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Monday was Memorial Day. More than 100,000 people in the five major U.S. territories are military veterans, but can't vote for commander-in-chief. Plus, Puerto Rico has a statehood referendum this November.

Smarting from Trump's NH Remarks - Some are Taking Action

President Trump's "drug den" remarks are driving action by a new group, Granite Staters Reaching Out to Women (GROW). (Flckr)
President Trump's "drug den" remarks are driving action by a new group, Granite Staters Reaching Out to Women (GROW). (Flckr)
August 8, 2017

CONCORD, N.H. – President Trump is on vacation at his golf club in New Jersey Tuesday, but his comments that surfaced last week labeling New Hampshire a "drug den" have not been forgotten.

Trump made the remarks back in January during a call with the president of Mexico according to leaked White House transcripts.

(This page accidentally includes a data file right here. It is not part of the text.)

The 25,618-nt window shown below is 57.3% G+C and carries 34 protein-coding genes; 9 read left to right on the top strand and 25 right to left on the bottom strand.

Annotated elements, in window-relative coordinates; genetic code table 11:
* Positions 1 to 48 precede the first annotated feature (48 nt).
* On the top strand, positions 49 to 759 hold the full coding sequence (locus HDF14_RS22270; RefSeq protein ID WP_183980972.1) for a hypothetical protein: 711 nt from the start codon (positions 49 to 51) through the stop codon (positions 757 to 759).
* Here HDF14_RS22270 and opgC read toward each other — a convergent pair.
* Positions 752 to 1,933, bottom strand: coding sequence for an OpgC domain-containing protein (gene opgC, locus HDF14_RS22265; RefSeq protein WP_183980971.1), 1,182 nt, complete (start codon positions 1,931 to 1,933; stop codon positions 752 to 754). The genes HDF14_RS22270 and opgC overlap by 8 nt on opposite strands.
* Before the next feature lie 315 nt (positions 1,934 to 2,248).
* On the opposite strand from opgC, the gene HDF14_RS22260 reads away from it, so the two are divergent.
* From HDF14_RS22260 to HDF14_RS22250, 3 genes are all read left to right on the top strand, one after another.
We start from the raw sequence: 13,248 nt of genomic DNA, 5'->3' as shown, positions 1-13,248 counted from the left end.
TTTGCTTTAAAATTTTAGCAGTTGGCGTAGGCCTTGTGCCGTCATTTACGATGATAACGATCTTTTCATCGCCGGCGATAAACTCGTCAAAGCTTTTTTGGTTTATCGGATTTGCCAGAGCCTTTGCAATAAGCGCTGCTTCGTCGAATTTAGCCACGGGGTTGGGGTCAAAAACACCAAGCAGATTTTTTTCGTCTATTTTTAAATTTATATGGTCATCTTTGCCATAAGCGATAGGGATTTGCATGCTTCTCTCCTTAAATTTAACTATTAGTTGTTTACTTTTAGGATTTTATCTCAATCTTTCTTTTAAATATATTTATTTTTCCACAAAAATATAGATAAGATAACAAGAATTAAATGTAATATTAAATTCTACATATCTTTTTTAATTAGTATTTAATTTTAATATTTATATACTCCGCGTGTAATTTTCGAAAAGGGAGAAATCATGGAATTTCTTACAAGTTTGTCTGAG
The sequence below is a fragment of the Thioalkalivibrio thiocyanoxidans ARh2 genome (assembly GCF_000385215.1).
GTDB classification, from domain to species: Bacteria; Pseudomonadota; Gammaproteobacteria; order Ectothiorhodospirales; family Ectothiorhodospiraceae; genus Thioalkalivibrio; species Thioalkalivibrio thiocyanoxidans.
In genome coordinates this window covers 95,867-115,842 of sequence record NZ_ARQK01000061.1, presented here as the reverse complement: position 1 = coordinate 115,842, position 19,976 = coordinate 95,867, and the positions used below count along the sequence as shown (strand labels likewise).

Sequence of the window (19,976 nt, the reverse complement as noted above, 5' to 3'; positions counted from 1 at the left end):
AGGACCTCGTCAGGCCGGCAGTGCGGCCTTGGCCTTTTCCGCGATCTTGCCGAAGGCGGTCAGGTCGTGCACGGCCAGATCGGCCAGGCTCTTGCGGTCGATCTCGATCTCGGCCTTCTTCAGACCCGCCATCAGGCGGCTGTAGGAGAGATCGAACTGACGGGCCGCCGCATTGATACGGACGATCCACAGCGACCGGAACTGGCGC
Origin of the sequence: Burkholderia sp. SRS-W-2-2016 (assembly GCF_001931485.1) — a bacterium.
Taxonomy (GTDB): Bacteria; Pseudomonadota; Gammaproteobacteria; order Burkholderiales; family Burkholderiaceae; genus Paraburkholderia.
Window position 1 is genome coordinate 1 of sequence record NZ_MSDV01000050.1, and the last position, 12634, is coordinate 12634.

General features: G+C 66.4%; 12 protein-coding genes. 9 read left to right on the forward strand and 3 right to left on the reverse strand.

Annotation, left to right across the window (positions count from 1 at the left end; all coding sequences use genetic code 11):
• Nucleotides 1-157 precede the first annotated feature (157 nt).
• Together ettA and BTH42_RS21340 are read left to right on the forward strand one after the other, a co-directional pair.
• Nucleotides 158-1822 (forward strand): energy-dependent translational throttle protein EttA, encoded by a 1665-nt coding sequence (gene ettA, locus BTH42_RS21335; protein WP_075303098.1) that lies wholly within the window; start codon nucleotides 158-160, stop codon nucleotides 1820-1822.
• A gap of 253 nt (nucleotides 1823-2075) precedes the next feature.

Terie Norelli founded the group, Granite Staters Reaching Out to Women, at the start of this month. Norelli says Trump's remarks still smart on several levels.

"Let's start out with the fact that it demeans people, and their families who are struggling with a very real problem - drug addiction," she says.

The Trump administration has not disputed the reported transcription of his remarks.

Sen. Maggie Hassan (D-NH) called his remarks "disgusting." Hassan sent a tweet declaring New Hampshire is no different from any other state battling widespread opioid abuse.

Norelli says her group is committed to electing more Democratic women to elective office and these comments may provide the spark that is needed.

In the same phone transcript, President Trump said he won the state of New Hampshire. Norelli says Granite Staters know that the woman running for the White House, Hillary Clinton, actually won the state.

"Women have finally had enough, with the misogyny, the negative attitudes, so what we want to do is take that energy and turn those women into elected officials where they can actually have more impact," she adds.

Norelli says New Hampshire is the only state with two women who have served both as the state's governor and as U.S. Senator. She says that's a good start, but more needs to be done to ensure women are elected to local, state and national office in New Hampshire.

Mike Clifford/Shaine Smith, Public News Service - NH